Three Imaginary Girls

Seattle's Indie-Pop Press – Music Reviews, Film Reviews, and Big Fun

As we all know, commercial success doesn't necessarily define the greatness of a band. Athens, Georgia has produced some very influential bands, R.E.M. being the most recognized of those. An influence to them, and a major part of that once burgeoning scene, was Pylon. Formed out of the University of Georgia, Randy Bewley and Michael Lachowski were inspired by Television and The Talking Heads, and eventually found their front woman in Vanessa Briscoe. Vanessa's edgy wail was a perfect compliment to Pylon's jagged guitars and irreverently wry style.

You may have heard their first single, "Cool," put out on dB in late 1980. The Talking Heads influence is obvious, as is the quirky vocal approach similar to the B-52's Pierson and Wilson. The chorus is so hooky I wake up singing it and find myself singing it throughout the day. "Cool" emerged as an obscure dance hit and pushed their first release, Gyrate, onto the market that summer. Gyrate garnered attention from critics and led them to an opening slot for the B-52's. Disappointed with their second album and disconcerted about a botched tour with U2, Pylon crumbled and called it quits for the second time in 1991, after their final show at Athen's renowned 40 Watt Club.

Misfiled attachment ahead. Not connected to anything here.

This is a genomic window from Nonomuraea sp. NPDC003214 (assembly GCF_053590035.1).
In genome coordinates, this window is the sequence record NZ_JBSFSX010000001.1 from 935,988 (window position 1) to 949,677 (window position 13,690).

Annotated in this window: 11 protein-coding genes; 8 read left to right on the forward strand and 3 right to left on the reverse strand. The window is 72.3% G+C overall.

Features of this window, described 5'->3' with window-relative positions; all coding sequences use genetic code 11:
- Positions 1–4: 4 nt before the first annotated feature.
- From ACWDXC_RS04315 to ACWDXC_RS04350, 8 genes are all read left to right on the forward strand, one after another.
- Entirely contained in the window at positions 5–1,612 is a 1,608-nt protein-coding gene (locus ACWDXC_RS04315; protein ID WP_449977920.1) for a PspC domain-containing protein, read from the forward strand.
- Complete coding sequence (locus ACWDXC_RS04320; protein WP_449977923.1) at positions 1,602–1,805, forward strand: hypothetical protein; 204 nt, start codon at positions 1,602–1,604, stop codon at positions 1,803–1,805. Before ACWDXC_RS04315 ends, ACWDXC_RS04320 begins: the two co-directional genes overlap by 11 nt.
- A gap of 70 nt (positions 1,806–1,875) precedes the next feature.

Gyrate is worth another listen, especially for the first track, "Cool." It takes you back to the jangle and wit of those Athens bands and reminds you why the Talking Heads, R.E.M., Television, the B-52's and, of course, Pylon are so important to our existing independent rock scene. Pylon represents the beauty and charm of New Wave/Post Punk, one of the most overlooked sub-genres in music today.